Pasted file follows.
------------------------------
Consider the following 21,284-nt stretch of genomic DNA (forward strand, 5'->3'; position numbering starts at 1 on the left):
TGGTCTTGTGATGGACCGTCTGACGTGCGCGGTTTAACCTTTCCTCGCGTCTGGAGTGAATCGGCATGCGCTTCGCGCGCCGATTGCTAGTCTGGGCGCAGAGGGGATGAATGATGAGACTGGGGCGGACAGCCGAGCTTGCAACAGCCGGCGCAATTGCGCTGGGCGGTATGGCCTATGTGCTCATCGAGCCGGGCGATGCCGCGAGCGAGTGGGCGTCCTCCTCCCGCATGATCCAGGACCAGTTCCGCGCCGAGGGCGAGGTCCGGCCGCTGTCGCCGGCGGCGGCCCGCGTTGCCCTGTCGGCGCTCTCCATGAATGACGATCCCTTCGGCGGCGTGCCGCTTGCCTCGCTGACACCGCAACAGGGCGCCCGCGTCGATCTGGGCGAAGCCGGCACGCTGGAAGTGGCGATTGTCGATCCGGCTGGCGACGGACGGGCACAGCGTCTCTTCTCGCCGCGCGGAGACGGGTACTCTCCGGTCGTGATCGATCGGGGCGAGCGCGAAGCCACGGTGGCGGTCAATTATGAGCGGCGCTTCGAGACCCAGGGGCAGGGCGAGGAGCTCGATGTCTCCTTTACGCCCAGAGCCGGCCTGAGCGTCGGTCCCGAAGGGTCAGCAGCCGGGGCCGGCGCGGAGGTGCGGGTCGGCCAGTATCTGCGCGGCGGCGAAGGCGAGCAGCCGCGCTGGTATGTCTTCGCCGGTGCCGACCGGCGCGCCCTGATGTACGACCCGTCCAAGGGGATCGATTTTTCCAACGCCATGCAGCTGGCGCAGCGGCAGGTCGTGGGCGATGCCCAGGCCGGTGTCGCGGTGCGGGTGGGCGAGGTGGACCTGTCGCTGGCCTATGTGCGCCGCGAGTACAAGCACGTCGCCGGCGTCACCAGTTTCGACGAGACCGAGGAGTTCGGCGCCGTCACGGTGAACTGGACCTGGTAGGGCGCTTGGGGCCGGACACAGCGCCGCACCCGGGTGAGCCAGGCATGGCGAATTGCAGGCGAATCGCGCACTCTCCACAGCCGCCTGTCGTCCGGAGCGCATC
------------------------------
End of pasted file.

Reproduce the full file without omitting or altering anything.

Consider the following 21,284-nt stretch of genomic DNA (forward strand, 5'->3'; position numbering starts at 1 on the left):
TGGTCTTGTGATGGACCGTCTGACGTGCGCGGTTTAACCTTTCCTCGCGTCTGGAGTGAATCGGCATGCGCTTCGCGCGCCGATTGCTAGTCTGGGCGCAGAGGGGATGAATGATGAGACTGGGGCGGACAGCCGAGCTTGCAACAGCCGGCGCAATTGCGCTGGGCGGTATGGCCTATGTGCTCATCGAGCCGGGCGATGCCGCGAGCGAGTGGGCGTCCTCCTCCCGCATGATCCAGGACCAGTTCCGCGCCGAGGGCGAGGTCCGGCCGCTGTCGCCGGCGGCGGCCCGCGTTGCCCTGTCGGCGCTCTCCATGAATGACGATCCCTTCGGCGGCGTGCCGCTTGCCTCGCTGACACCGCAACAGGGCGCCCGCGTCGATCTGGGCGAAGCCGGCACGCTGGAAGTGGCGATTGTCGATCCGGCTGGCGACGGACGGGCACAGCGTCTCTTCTCGCCGCGCGGAGACGGGTACTCTCCGGTCGTGATCGATCGGGGCGAGCGCGAAGCCACGGTGGCGGTCAATTATGAGCGGCGCTTCGAGACCCAGGGGCAGGGCGAGGAGCTCGATGTCTCCTTTACGCCCAGAGCCGGCCTGAGCGTCGGTCCCGAAGGGTCAGCAGCCGGGGCCGGCGCGGAGGTGCGGGTCGGCCAGTATCTGCGCGGCGGCGAAGGCGAGCAGCCGCGCTGGTATGTCTTCGCCGGTGCCGACCGGCGCGCCCTGATGTACGACCCGTCCAAGGGGATCGATTTTTCCAACGCCATGCAGCTGGCGCAGCGGCAGGTCGTGGGCGATGCCCAGGCCGGTGTCGCGGTGCGGGTGGGCGAGGTGGACCTGTCGCTGGCCTATGTGCGCCGCGAGTACAAGCACGTCGCCGGCGTCACCAGTTTCGACGAGACCGAGGAGTTCGGCGCCGTCACGGTGAACTGGACCTGGTAGGGCGCTTGGGGCCGGACACAGCGCCGCACCCGGGTGAGCCAGGCATGGCGAATTGCAGGCGAATCGCGCACTCTCCACAGCCGCCTGTCGTCCGGAGCGCATC